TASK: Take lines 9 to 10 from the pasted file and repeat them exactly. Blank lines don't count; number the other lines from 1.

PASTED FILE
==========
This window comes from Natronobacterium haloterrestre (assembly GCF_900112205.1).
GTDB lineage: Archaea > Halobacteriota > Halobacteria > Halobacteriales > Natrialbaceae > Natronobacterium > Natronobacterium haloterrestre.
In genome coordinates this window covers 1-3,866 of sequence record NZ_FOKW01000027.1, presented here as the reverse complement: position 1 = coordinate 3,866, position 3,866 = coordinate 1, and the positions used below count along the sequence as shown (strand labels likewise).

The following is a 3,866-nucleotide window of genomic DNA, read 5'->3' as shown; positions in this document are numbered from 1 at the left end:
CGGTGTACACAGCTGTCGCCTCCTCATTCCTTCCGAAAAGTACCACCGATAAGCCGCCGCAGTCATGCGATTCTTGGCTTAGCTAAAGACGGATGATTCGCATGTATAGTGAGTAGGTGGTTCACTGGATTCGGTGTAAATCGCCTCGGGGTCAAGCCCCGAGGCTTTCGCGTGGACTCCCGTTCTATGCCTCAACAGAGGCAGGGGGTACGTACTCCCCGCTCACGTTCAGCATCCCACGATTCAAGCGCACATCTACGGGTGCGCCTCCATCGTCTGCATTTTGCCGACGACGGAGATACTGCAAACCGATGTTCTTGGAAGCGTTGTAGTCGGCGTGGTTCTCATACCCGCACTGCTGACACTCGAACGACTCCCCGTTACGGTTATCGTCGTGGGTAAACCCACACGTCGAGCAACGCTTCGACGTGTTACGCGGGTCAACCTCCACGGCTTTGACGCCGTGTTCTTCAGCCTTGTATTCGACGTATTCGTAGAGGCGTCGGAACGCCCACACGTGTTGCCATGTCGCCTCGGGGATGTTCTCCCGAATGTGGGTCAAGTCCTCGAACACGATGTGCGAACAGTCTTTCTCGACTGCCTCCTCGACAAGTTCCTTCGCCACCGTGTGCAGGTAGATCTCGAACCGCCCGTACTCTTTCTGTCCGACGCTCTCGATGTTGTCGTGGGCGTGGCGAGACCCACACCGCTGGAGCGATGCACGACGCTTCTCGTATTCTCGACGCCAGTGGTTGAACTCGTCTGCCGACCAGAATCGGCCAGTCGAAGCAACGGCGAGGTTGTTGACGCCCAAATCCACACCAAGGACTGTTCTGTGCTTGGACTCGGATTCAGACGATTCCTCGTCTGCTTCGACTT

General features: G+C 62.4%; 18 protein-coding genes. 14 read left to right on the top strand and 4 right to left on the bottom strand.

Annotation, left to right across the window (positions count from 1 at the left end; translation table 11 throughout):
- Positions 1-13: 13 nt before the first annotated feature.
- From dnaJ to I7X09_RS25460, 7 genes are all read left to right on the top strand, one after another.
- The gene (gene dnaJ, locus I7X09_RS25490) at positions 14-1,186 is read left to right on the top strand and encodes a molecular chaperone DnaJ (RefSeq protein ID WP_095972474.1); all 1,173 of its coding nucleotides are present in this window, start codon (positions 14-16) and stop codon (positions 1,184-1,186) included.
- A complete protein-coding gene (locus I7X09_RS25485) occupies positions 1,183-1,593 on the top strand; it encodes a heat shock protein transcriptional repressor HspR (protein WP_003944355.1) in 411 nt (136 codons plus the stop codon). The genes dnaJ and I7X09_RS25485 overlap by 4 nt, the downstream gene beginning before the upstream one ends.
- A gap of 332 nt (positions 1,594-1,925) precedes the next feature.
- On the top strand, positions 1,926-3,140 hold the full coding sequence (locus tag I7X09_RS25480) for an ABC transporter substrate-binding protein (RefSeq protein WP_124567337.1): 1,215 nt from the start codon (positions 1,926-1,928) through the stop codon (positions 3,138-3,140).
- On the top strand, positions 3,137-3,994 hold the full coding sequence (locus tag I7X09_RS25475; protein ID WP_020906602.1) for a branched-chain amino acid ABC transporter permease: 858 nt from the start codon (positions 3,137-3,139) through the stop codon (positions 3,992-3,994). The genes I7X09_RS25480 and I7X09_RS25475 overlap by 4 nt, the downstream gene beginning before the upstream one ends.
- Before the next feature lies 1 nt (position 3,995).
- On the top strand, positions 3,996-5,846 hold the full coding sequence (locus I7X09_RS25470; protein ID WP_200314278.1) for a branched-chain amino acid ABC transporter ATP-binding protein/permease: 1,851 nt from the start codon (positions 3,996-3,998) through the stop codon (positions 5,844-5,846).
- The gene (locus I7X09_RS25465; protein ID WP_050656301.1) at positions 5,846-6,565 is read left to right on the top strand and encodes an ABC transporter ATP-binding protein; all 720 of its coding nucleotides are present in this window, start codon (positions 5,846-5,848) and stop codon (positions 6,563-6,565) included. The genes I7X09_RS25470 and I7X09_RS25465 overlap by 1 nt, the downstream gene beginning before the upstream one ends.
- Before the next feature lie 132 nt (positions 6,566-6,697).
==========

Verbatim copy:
- From dnaJ to I7X09_RS25460, 7 genes are all read left to right on the top strand, one after another.
- The gene (gene dnaJ, locus I7X09_RS25490) at positions 14-1,186 is read left to right on the top strand and encodes a molecular chaperone DnaJ (RefSeq protein ID WP_095972474.1); all 1,173 of its coding nucleotides are present in this window, start codon (positions 14-16) and stop codon (positions 1,184-1,186) included.